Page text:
This is a useful area to dive when winds or tidal currents prevent access to other sites,
or when a short trip to a site near the landing bay is required. The shore is fringed by
boulders which extend to a mud plain but with some rock outcrops off the bay where
the Kaaksberg was wrecked. Dive about 80m offshore.
12. Landing Bay area
Shallow but interesting fringing rocks leading to sand. Take care near the rock off Rat
Island as tidal currents accelerate rapidly here.

13. North East of Rat Island
50 to 100m offshore here, there is a level seabed at about 12m bcd of slates with rock
outcrops. For most of the tidal cycle the rocks are swept by fairly strong currents.

14. North of Surf Point
The seabed near to the shore off surf point is of rock outcrops in sand. The wreck of
the 'Carmine Filomena' lies below surf point here and is mainly a pile of plates with
some ribs and overhanging surfaces.

15. Surf Point Gullies
The network of shallow gullies around surf point is fascinating to explore. The gullies
open out below sea level so their narrow appearance at low water is deceptive. Seals
here, so don't be surprised if you get your fins nipped!

16. South East Coast
The bedrock has broken up to form a great expanse of tide swept slates colonised by
beds of brittle stars and with some rock outcrops extending to depths in excess of
about 35m bcd, 300m offshore.

17. South coast
There is an extensive boulder plain covered by dense kelp inshore of Lee Rocks.
Seaward of Lee Rocks is a steep and very broken rock slope leading to the plain of
slates at about 35m bcd. Near to the base of this slope is the wreck of the 'Earl of
Jersey'.

18. Rattles Anchorage
Rock outcrops among patches of course sand and at a depth of about 20m bcd.

19. Offshore of Black Rock
South of Black Rock, the seabed slopes fairly gradually to deep water. The wreck of the
'Atlas' is present here, mainly a massive boiler and prop shaft with some plates. South
west of Black Rock, there are Spectacular slate cliffs and pinnacles descending to
35m+.

20. Montague Bay
The wreck of 'HMS Montague' lies here amongst broken, kelp covered rocks. The
majority of the wreck is massive thick armour plates, but with some superstructure still
intact.

21. West Coast, South of Jenny's Cove
Gradually sloping broken granite bedrock with gullies, silty in places.

22. West Coast, North of Jenny's Cove
More rugged granite bedrock with gullies, canyons and cliffs which are particularly well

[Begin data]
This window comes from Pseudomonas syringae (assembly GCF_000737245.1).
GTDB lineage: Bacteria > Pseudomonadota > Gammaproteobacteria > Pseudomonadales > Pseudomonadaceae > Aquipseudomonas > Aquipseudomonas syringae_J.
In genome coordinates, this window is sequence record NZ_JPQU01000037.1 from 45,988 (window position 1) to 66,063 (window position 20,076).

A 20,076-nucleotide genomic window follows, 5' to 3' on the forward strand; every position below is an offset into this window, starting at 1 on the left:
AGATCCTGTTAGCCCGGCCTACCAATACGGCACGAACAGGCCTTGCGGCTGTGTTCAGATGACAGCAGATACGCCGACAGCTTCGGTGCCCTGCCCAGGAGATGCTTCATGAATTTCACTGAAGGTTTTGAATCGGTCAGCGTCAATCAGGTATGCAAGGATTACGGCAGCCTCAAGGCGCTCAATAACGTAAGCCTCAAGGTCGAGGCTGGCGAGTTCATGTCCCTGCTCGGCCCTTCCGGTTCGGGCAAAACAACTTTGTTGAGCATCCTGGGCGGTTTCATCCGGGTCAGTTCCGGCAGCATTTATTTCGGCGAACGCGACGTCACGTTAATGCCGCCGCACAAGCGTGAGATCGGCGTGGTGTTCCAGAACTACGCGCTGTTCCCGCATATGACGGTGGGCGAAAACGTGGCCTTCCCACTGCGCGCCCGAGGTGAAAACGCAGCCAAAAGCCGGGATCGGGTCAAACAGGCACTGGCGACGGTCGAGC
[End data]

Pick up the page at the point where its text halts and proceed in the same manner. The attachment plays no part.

developed off the northern side of Jenny's Cove.

23. Devil's Slide
The canyons, cliffs and gullies continue towards the North and St Peter's Stone.

24. Long Roost
Broken granite bedrock amongst clean sand with some vertical surfaces of around 20m
bcd.

Lundy Zoning - http://www.lundy.org.uk/inf/zone.html
Further Wreck Information

Dive Site: The MV Robert
Location: 51°11'24"N; 4°38'48"W (Lundy Island, North Devon)
Description: Wreck
Depth: 22 - 28 metres (72 - 92 feet)
Visibility: 5 - 15 metres (15 - 50 feet)
Rating: ****
The Robert sank in 1975 and now lies intact on its starboard side. It is best dived at low water slack, but
this wreck is diveable on nearly all of the flood tide. There is a strong current on ebb tide, especially
during spring tides. Depths of 22m to the bottom at low tide, 28m at high. A good sized wreck for one
dive, 50m long. Excellent dive worth making the effort, vis usually good.
The quality of marine life on this wreck is outstanding. A torch is recommended for close inspection into
the hull where you may see the odd lobster.



Dive Site: HMS Montagu
Location: 51°09.57N; 04°40.40W (Lundy Island, North Devon)
Description: 14,000-ton battleship
Depth: 5 - 15 metres (15 - 50 feet)
Visibility: 5 - 15 metres (15 - 50 feet)
Rating: ****
The HMS Montagu was built in 1901 as the Montague and renamed to the HMS Montagu in the same
year. It sank 29th May 1906 by running aground in fog on Shutter Reef, Lundy Island. Massive efforts to
re-float her failed. Six months of salvage work followed. The wreck is now scattered and broken, but 2m
high piles of armour plate are still there amid kelp. Beware live 12 inch shells within the wreckage.



GANNET'S ROCK
Position:
51º 11.77' N
004º 40.9' W
Lundy's jewel-anemone capital is located at the north end of Gannet's Bay on the eastern side of the
island. The outside wall of the rock drops down to approximately 30m and you can work your way back
up and around the rock, checking out the overhangs on route. Its biggest-selling point is its small
creatures, so good visibility isn't really essential here.


BRAZEN WARD
Position:
51º 11.37' N
004º 39.67' W